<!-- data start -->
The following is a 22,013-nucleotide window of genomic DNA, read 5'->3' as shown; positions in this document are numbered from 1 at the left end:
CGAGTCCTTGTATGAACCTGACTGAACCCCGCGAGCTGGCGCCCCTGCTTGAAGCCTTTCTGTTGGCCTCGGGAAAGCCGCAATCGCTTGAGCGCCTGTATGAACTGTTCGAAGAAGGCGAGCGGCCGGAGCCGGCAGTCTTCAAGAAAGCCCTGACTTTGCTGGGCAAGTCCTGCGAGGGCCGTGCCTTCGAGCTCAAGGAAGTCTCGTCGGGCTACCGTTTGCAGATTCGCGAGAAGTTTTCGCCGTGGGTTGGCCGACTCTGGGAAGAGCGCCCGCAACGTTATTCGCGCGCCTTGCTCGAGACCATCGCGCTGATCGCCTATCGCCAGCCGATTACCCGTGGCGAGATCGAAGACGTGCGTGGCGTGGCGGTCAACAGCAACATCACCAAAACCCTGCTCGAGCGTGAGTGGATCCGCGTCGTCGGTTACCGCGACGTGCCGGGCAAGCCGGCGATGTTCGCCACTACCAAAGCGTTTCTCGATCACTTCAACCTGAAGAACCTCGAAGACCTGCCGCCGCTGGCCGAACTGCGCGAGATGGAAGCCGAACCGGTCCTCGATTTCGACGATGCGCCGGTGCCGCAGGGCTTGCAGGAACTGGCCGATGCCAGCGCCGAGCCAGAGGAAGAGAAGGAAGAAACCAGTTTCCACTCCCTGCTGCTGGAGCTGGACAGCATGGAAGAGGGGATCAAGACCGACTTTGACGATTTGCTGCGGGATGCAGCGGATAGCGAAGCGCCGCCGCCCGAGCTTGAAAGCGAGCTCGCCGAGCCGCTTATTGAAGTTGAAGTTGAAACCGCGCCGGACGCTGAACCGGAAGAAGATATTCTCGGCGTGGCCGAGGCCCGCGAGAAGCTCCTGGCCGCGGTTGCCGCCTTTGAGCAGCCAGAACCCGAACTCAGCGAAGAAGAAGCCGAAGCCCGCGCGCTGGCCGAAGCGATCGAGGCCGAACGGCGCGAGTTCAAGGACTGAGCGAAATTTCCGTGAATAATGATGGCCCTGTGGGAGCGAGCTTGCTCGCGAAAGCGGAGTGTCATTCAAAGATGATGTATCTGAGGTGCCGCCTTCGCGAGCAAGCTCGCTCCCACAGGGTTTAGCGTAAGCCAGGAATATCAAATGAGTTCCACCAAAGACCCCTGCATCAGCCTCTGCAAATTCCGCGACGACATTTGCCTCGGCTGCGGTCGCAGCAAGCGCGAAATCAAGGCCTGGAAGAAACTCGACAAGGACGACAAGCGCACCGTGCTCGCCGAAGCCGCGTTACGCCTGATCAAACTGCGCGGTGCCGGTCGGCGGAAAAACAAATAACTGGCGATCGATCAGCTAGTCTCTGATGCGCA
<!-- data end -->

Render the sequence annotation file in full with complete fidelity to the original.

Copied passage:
The following is a 22,013-nucleotide window of genomic DNA, read 5'->3' as shown; positions in this document are numbered from 1 at the left end:
CGAGTCCTTGTATGAACCTGACTGAACCCCGCGAGCTGGCGCCCCTGCTTGAAGCCTTTCTGTTGGCCTCGGGAAAGCCGCAATCGCTTGAGCGCCTGTATGAACTGTTCGAAGAAGGCGAGCGGCCGGAGCCGGCAGTCTTCAAGAAAGCCCTGACTTTGCTGGGCAAGTCCTGCGAGGGCCGTGCCTTCGAGCTCAAGGAAGTCTCGTCGGGCTACCGTTTGCAGATTCGCGAGAAGTTTTCGCCGTGGGTTGGCCGACTCTGGGAAGAGCGCCCGCAACGTTATTCGCGCGCCTTGCTCGAGACCATCGCGCTGATCGCCTATCGCCAGCCGATTACCCGTGGCGAGATCGAAGACGTGCGTGGCGTGGCGGTCAACAGCAACATCACCAAAACCCTGCTCGAGCGTGAGTGGATCCGCGTCGTCGGTTACCGCGACGTGCCGGGCAAGCCGGCGATGTTCGCCACTACCAAAGCGTTTCTCGATCACTTCAACCTGAAGAACCTCGAAGACCTGCCGCCGCTGGCCGAACTGCGCGAGATGGAAGCCGAACCGGTCCTCGATTTCGACGATGCGCCGGTGCCGCAGGGCTTGCAGGAACTGGCCGATGCCAGCGCCGAGCCAGAGGAAGAGAAGGAAGAAACCAGTTTCCACTCCCTGCTGCTGGAGCTGGACAGCATGGAAGAGGGGATCAAGACCGACTTTGACGATTTGCTGCGGGATGCAGCGGATAGCGAAGCGCCGCCGCCCGAGCTTGAAAGCGAGCTCGCCGAGCCGCTTATTGAAGTTGAAGTTGAAACCGCGCCGGACGCTGAACCGGAAGAAGATATTCTCGGCGTGGCCGAGGCCCGCGAGAAGCTCCTGGCCGCGGTTGCCGCCTTTGAGCAGCCAGAACCCGAACTCAGCGAAGAAGAAGCCGAAGCCCGCGCGCTGGCCGAAGCGATCGAGGCCGAACGGCGCGAGTTCAAGGACTGAGCGAAATTTCCGTGAATAATGATGGCCCTGTGGGAGCGAGCTTGCTCGCGAAAGCGGAGTGTCATTCAAAGATGATGTATCTGAGGTGCCGCCTTCGCGAGCAAGCTCGCTCCCACAGGGTTTAGCGTAAGCCAGGAATATCAAATGAGTTCCACCAAAGACCCCTGCATCAGCCTCTGCAAATTCCGCGACGACATTTGCCTCGGCTGCGGTCGCAGCAAGCGCGAAATCAAGGCCTGGAAGAAACTCGACAAGGACGACAAGCGCACCGTGCTCGCCGAAGCCGCGTTACGCCTGATCAAACTGCGCGGTGCCGGTCGGCGGAAAAACAAATAACTGGCGATCGATCAGCTAGTCTCTGATGCGCA